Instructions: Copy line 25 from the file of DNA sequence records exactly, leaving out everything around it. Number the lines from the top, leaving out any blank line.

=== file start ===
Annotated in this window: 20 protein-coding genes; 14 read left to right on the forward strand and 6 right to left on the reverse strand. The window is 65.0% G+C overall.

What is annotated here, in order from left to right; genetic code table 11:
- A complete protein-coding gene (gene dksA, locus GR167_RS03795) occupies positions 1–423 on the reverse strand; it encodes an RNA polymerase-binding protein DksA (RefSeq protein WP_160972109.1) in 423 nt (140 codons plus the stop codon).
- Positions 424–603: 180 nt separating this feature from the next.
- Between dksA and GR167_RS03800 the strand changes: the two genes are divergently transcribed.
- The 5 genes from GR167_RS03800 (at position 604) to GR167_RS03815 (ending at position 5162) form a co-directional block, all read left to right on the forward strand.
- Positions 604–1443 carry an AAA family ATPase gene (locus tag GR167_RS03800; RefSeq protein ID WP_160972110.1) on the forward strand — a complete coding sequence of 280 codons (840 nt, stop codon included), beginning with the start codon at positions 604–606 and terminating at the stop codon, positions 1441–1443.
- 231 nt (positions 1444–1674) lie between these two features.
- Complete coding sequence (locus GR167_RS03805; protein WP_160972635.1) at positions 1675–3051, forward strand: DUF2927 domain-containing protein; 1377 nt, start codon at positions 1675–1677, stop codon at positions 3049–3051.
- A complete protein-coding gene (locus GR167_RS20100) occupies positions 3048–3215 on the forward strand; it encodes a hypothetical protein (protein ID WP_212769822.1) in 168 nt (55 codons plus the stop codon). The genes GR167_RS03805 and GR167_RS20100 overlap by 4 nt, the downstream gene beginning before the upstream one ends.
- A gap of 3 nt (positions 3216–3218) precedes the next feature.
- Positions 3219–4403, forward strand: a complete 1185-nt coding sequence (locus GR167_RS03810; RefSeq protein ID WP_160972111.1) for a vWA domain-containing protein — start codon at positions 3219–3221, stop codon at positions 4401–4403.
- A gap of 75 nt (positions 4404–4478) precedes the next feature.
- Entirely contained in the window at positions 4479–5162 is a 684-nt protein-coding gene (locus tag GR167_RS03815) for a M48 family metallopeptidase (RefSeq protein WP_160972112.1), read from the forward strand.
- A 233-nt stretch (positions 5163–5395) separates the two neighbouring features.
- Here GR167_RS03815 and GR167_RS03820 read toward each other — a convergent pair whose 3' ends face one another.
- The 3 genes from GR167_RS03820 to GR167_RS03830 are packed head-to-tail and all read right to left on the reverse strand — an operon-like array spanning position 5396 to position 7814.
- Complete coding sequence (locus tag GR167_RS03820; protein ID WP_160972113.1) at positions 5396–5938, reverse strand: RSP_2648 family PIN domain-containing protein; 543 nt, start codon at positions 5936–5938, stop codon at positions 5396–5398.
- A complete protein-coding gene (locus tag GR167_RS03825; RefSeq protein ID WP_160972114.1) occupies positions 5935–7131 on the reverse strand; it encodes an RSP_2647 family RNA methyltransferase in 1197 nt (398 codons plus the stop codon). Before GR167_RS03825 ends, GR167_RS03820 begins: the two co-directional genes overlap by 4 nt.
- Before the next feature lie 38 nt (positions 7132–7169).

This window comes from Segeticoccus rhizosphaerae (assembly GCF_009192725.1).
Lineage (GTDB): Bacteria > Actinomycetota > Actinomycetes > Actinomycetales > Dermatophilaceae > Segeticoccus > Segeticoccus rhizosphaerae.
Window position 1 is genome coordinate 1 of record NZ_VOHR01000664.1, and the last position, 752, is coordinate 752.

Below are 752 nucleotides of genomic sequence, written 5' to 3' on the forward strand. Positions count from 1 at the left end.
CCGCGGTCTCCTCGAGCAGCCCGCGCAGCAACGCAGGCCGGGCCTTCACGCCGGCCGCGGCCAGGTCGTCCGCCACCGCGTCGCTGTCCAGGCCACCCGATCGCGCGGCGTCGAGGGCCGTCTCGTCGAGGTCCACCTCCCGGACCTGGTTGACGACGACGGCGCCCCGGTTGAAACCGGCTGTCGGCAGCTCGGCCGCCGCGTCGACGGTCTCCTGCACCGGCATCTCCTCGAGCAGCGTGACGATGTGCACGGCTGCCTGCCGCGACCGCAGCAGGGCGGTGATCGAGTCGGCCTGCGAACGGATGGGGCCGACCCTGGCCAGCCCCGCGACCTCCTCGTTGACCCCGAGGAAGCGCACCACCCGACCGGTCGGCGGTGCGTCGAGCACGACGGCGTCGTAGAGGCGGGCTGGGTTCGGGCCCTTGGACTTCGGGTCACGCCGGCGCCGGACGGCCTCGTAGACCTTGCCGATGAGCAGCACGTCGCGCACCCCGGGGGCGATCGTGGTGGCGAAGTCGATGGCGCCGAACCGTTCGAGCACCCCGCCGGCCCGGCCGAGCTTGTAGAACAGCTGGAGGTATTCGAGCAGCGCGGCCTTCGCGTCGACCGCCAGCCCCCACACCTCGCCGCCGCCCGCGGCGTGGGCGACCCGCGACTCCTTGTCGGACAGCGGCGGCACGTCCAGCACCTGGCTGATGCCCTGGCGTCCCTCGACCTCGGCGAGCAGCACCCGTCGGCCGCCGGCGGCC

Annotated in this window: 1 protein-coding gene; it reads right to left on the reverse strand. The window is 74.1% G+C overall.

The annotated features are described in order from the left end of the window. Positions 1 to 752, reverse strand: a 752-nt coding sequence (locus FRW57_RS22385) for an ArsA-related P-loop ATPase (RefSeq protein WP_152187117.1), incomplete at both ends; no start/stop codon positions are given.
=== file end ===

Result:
CCGCGGTCTCCTCGAGCAGCCCGCGCAGCAACGCAGGCCGGGCCTTCACGCCGGCCGCGGCCAGGTCGTCCGCCACCGCGTCGCTGTCCAGGCCACCCGATCGCGCGGCGTCGAGGGCCGTCTCGTCGAGGTCCACCTCCCGGACCTGGTTGACGACGACGGCGCCCCGGTTGAAACCGGCTGTCGGCAGCTCGGCCGCCGCGTCGACGGTCTCCTGCACCGGCATCTCCTCGAGCAGCGTGACGATGTGCACGGCTGCCTGCCGCGACCGCAGCAGGGCGGTGATCGAGTCGGCCTGCGAACGGATGGGGCCGACCCTGGCCAGCCCCGCGACCTCCTCGTTGACCCCGAGGAAGCGCACCACCCGACCGGTCGGCGGTGCGTCGAGCACGACGGCGTCGTAGAGGCGGGCTGGGTTCGGGCCCTTGGACTTCGGGTCACGCCGGCGCCGGACGGCCTCGTAGACCTTGCCGATGAGCAGCACGTCGCGCACCCCGGGGGCGATCGTGGTGGCGAAGTCGATGGCGCCGAACCGTTCGAGCACCCCGCCGGCCCGGCCGAGCTTGTAGAACAGCTGGAGGTATTCGAGCAGCGCGGCCTTCGCGTCGACCGCCAGCCCCCACACCTCGCCGCCGCCCGCGGCGTGGGCGACCCGCGACTCCTTGTCGGACAGCGGCGGCACGTCCAGCACCTGGCTGATGCCCTGGCGTCCCTCGACCTCGGCGAGCAGCACCCGTCGGCCGCCGGCGGCC